Object of the present invention is to provide a pneumatically operated interface valve without the discussed disadvantages of the interface valves of the prior art. In addition, the new interface valve should be small, simple, reliable and inexpensive to manufacture.
An interface valve according to the present invention has a valve casing with an inflow connection for collected wastewater and an outflow connection to the vacuum source. The valve casing includes a chamber that is either in communication with atmospheric or above-atmospheric pressure, or is in communication with sub-atmospheric (vacuum) pressure. The chamber includes a tube-like elastic element that is axially compressed between the inflow and the outflow connection. The elastic element comprises an inflow nozzle and an outflow nozzle, the inflow nozzle being extended towards the inflow connection of the valve casing, the outflow nozzle being extended towards the outflow connection of the valve casing. The nozzles are connected with each other through a seal section, the seal section consisting of seal strips. The seal strips are pressed against each other, when the chamber is in communication with atmospheric pressure, and removed from each other, when the chamber is in communication with sub-atmospheric pressure.
Each nozzle has two ends, a circular and a linear or approximately linear end. The circular open ends are attached to the inflow connection and the outflow connection respectively. The linear mouth ends of the nozzles are connected with each other.
The seal strips extend along a lateral or transversal axis that is oriented approximately perpendicular to the longitudinal axis of the tube-like elastic element. The seal strips can have a linear or curved shape, a curved shape being preferably convex in the direction to the outflow connection. A curved shape of the seal strips improves tight closing of the interface valve.
The pinch valve, or more specifically the seal strips of the elastic element, are kept tight by axial compression of the tube-like elastic element, unless the elastic element is laterally expanded by vacuum pressure in the chamber surrounding the elastic element. The elastic element is shaped such that the seal strips are laterally pressed against each other by axial compression force exerted on the elastic element. The pinch valve is closed even when both connections and the chamber in the valve casing are in communication with the same pressure, e.g. atmospheric pressure. When vacuum is transmitted through the outflow connection into the outflow nozzle, the outflow nozzle is pulled together and the seal strips at the bottom of the nozzle are tightened. When overpressure is transmitted into the chamber, both nozzles are laterally compressed thus further compressing the seal strips. When vacuum is transmitted into the chamber, the nozzles are laterally pulled and expanded until the seal strips are removed from each other and the interface valve is open.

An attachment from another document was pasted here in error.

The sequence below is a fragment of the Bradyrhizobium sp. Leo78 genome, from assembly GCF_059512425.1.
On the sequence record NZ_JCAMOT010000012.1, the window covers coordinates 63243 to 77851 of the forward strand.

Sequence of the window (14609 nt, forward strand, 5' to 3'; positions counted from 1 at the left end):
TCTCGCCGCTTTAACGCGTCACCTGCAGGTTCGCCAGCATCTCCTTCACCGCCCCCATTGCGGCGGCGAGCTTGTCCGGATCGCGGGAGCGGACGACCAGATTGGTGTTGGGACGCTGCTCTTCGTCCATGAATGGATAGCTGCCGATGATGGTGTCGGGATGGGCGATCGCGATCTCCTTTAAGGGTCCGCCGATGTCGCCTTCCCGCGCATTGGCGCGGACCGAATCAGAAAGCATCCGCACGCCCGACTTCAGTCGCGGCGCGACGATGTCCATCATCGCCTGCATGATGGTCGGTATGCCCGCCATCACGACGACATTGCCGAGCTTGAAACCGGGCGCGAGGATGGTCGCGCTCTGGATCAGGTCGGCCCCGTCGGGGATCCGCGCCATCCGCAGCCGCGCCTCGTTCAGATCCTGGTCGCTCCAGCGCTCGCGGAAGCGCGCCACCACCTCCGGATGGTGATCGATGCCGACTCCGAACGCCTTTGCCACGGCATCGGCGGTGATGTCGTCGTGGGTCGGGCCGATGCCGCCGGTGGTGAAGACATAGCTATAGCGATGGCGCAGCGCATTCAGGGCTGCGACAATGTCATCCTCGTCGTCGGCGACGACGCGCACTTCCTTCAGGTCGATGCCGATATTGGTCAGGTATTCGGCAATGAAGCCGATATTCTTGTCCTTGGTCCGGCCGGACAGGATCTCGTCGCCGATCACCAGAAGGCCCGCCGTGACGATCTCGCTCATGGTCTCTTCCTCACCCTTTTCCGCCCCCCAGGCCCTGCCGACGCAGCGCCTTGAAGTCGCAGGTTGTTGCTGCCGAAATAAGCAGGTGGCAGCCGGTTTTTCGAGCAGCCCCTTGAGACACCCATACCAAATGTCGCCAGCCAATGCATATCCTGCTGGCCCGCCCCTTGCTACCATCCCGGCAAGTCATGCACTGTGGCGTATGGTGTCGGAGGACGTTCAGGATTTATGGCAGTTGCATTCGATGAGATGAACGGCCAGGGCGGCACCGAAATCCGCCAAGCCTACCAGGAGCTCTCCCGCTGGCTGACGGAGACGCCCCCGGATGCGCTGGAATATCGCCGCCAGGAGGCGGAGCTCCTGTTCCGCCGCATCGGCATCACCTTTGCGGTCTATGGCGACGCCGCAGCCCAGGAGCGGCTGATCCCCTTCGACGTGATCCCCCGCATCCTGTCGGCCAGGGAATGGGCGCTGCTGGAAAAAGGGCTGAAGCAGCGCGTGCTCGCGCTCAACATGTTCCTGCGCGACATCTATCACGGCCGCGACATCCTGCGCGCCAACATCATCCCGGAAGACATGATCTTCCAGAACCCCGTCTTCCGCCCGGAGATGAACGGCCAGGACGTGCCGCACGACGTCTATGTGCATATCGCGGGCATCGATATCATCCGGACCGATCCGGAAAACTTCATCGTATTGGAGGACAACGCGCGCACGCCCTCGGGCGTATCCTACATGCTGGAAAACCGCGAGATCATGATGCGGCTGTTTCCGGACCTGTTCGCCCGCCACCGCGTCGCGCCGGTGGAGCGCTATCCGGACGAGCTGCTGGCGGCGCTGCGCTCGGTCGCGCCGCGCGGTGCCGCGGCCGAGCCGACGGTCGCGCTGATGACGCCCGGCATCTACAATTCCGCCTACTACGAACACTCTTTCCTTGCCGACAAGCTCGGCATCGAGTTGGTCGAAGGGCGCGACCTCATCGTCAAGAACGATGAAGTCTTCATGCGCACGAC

An axial or longitudinal section through the elastic element shows two isosceles triangles while the elastic element is shut. In other words, the elastic element is shaped like an hourglass. The seal strips extend laterally at a common angle point where both isosceles triangles meet. The nozzles preferably have different lengths, the outflow nozzle being shorter than the inflow nozzle. The isosceles triangles have different heights. The seal strips can have a bead-like reinforcement reducing wear of the seal strips resulting from repeated bending of the seal strips during valve operation. The seal strips may also be provided with seal lips.
A view of the elastic element from a different direction shows two trapezoids, while the elastic element is closed, the trapezoids being connected along a common line. The seal strips extend along this line forming the bottom of both nozzles. This line may be curved, preferably convex towards the outflow nozzle.